I suppose I fancy putting photos on the blahg—and by extension, the act of taking the pictures in the first place—because it serves as a nice contrast to the jaded and somewhat crass elements found in the written pieces; sure, I put some modicum of humorous spin on those, but the photos strive more to find beauty in the world rather than poking fun at how much it sucks. They’re what maintain some shred of humanity in all of this, and apparently I consider that to be somewhat worthwhile.
Ultimately, the blahg fails because I’m not as optimistic as one needs to be to make blathering on about one’s self interesting in and of itself. And the irony (I’ll dare to use that term here) of the situation here: I’m not talking about my life, per se, but about some version of it; paranoia about most people I don’t know was already resident in me makes me perhaps subconsciously guarded.
The photos don’t quite prepare an unwary reader for the written stuff, and perhaps seem incongruous in light of the general tone of the text in the non-photo posts. The “rules” would dictate that I have two separate blahgs, one for the rants/ruminations/diatribes and one for the pictures. However, given that I have a hard time getting my readers to check out the one site I do have here, I’m not sure it makes sense to expect they’d check out two (and we know that were the content thusly segregated the photo one would be infinitely more popular). Heck, at this point I think the sweetness (so to speak) of the photos cuts the bitterness of the text to make the overall site more tolerable, but I think the contrast works both directions; it’s all good and well to look at semi-interesting pictures, but that’s more akin to eating dessert every day without having eaten anything more substantial.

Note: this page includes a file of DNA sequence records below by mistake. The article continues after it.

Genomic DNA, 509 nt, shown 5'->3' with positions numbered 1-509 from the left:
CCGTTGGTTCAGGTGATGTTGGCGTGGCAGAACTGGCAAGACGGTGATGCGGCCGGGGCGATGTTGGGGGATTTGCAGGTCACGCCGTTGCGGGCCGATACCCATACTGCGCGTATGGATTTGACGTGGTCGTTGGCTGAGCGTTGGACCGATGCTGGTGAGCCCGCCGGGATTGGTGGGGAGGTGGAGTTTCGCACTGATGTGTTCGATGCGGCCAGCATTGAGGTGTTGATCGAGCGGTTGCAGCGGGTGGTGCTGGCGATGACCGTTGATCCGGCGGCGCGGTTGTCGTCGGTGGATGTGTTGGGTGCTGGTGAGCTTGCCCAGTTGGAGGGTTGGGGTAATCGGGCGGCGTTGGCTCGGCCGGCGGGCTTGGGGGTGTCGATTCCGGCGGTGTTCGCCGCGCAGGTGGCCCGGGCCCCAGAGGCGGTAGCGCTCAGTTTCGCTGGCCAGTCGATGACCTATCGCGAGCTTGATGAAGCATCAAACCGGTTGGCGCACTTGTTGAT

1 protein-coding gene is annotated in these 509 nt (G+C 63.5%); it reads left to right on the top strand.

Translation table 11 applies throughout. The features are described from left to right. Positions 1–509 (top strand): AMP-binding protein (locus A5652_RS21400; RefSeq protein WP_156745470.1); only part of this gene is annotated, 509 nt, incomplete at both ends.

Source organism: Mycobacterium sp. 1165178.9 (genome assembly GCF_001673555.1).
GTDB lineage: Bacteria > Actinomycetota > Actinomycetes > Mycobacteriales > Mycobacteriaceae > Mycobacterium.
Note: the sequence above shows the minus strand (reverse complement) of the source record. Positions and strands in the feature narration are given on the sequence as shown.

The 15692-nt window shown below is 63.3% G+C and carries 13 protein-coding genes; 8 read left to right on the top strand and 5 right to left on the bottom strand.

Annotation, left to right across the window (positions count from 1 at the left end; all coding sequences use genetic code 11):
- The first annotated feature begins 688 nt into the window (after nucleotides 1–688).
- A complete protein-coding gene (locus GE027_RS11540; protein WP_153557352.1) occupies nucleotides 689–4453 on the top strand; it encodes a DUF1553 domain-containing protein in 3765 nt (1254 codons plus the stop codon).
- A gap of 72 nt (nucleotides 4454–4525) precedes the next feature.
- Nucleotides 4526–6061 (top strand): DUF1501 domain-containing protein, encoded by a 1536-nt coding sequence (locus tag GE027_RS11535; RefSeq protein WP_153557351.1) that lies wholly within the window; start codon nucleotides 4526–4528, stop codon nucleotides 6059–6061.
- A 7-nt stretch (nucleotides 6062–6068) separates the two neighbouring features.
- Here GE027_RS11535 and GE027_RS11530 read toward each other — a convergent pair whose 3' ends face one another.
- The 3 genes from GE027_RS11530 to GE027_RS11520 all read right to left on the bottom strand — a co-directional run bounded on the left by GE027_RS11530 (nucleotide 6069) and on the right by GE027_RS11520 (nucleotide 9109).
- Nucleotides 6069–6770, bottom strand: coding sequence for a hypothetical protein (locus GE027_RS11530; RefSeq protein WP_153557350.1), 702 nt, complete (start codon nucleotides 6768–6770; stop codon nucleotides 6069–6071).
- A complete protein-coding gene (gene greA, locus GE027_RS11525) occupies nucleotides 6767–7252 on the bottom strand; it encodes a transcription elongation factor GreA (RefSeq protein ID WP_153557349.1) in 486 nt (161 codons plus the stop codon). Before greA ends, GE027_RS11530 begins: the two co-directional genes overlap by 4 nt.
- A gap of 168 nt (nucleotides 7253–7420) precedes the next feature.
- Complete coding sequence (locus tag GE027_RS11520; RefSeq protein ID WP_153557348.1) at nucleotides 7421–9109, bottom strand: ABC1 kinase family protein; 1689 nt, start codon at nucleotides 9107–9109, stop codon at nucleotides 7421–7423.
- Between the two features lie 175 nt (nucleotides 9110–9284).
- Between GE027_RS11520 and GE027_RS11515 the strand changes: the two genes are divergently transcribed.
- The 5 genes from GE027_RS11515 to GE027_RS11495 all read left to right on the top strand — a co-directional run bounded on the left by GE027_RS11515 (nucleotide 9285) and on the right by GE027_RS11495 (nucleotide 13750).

Of course, what dispels whether the long-rambling-text posts or the just-a-photo-and-caption posts is the superior part of the site is analyzing what proves to be the posts that get the most comments: short, mostly despondent rants with no attempt to be funny at all. Those are the most emotionally charged pieces, and hence they elicit the greatest impulse in the audience to reply. However, those perhaps are made more effective by virtue of their contrast with the longer pieces and with the non-textual pieces; they would lose their impact were they all I posted.
(Yes, I’m treating getting four people to comment like it is somehow an impressive amount. When I sent out Dougression emails, I would get more replies in the first few hours than I can get from something that is theoretically available to the entire web-enabled world. Popularity is relative.)
This is the World Wide Web, where some of us put stuff and pretend the rest of the world gives a crap.
It’s not that different from life outside.
Enjoy the pictures, everybody.